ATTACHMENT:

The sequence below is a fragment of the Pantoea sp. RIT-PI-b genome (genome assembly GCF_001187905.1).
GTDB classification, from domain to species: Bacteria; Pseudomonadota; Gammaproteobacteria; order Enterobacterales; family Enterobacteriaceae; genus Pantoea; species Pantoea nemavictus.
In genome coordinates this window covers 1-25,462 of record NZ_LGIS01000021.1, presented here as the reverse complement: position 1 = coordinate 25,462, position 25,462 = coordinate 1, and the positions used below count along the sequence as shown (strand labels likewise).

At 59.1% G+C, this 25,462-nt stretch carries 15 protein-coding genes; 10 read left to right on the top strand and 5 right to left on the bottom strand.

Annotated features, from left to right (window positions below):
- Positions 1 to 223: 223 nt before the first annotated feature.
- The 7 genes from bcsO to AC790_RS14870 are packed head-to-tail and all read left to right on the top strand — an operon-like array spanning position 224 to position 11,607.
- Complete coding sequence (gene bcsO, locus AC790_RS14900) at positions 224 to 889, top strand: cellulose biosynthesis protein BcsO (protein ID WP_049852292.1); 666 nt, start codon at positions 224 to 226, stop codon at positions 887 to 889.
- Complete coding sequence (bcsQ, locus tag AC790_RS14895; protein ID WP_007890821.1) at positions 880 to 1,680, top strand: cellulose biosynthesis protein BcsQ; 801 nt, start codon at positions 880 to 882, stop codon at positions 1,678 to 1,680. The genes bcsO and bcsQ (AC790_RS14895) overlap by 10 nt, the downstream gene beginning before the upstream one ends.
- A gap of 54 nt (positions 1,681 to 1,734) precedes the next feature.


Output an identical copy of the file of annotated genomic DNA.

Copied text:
The sequence below is a fragment of the Pantoea sp. RIT-PI-b genome (genome assembly GCF_001187905.1).
GTDB classification, from domain to species: Bacteria; Pseudomonadota; Gammaproteobacteria; order Enterobacterales; family Enterobacteriaceae; genus Pantoea; species Pantoea nemavictus.
In genome coordinates this window covers 1-25,462 of record NZ_LGIS01000021.1, presented here as the reverse complement: position 1 = coordinate 25,462, position 25,462 = coordinate 1, and the positions used below count along the sequence as shown (strand labels likewise).

At 59.1% G+C, this 25,462-nt stretch carries 15 protein-coding genes; 10 read left to right on the top strand and 5 right to left on the bottom strand.

Annotated features, from left to right (window positions below):
- Positions 1 to 223: 223 nt before the first annotated feature.
- The 7 genes from bcsO to AC790_RS14870 are packed head-to-tail and all read left to right on the top strand — an operon-like array spanning position 224 to position 11,607.
- Complete coding sequence (gene bcsO, locus AC790_RS14900) at positions 224 to 889, top strand: cellulose biosynthesis protein BcsO (protein ID WP_049852292.1); 666 nt, start codon at positions 224 to 226, stop codon at positions 887 to 889.
- Complete coding sequence (bcsQ, locus tag AC790_RS14895; protein ID WP_007890821.1) at positions 880 to 1,680, top strand: cellulose biosynthesis protein BcsQ; 801 nt, start codon at positions 880 to 882, stop codon at positions 1,678 to 1,680. The genes bcsO and bcsQ (AC790_RS14895) overlap by 10 nt, the downstream gene beginning before the upstream one ends.
- A gap of 54 nt (positions 1,681 to 1,734) precedes the next feature.